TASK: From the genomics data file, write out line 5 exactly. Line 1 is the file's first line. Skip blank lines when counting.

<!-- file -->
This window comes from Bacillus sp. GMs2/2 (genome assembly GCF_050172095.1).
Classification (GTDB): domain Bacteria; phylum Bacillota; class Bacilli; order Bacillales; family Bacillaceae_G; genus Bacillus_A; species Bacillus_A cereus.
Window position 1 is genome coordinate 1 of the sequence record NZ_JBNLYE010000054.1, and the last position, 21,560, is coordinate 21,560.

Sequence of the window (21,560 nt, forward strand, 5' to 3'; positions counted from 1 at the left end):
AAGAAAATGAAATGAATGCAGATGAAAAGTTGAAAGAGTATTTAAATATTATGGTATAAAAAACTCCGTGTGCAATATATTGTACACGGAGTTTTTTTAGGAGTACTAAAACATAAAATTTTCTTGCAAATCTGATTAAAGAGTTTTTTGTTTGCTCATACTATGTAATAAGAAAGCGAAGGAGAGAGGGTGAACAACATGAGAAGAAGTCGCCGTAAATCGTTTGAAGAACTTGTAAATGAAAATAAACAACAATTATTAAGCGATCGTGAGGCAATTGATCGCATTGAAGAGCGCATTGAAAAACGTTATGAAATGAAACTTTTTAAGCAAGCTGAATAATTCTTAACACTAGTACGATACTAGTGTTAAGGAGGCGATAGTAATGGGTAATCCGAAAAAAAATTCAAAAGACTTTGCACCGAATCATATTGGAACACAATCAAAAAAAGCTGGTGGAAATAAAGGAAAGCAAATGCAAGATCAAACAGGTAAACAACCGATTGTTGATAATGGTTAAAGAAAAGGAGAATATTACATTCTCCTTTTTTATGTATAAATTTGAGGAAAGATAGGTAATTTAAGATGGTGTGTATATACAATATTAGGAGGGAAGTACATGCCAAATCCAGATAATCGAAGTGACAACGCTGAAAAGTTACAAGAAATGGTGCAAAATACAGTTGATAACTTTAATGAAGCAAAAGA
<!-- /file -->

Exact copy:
AAGAAAATGAAATGAATGCAGATGAAAAGTTGAAAGAGTATTTAAATATTATGGTATAAAAAACTCCGTGTGCAATATATTGTACACGGAGTTTTTTTAGGAGTACTAAAACATAAAATTTTCTTGCAAATCTGATTAAAGAGTTTTTTGTTTGCTCATACTATGTAATAAGAAAGCGAAGGAGAGAGGGTGAACAACATGAGAAGAAGTCGCCGTAAATCGTTTGAAGAACTTGTAAATGAAAATAAACAACAATTATTAAGCGATCGTGAGGCAATTGATCGCATTGAAGAGCGCATTGAAAAACGTTATGAAATGAAACTTTTTAAGCAAGCTGAATAATTCTTAACACTAGTACGATACTAGTGTTAAGGAGGCGATAGTAATGGGTAATCCGAAAAAAAATTCAAAAGACTTTGCACCGAATCATATTGGAACACAATCAAAAAAAGCTGGTGGAAATAAAGGAAAGCAAATGCAAGATCAAACAGGTAAACAACCGATTGTTGATAATGGTTAAAGAAAAGGAGAATATTACATTCTCCTTTTTTATGTATAAATTTGAGGAAAGATAGGTAATTTAAGATGGTGTGTATATACAATATTAGGAGGGAAGTACATGCCAAATCCAGATAATCGAAGTGACAACGCTGAAAAGTTACAAGAAATGGTGCAAAATACAGTTGATAACTTTAATGAAGCAAAAGA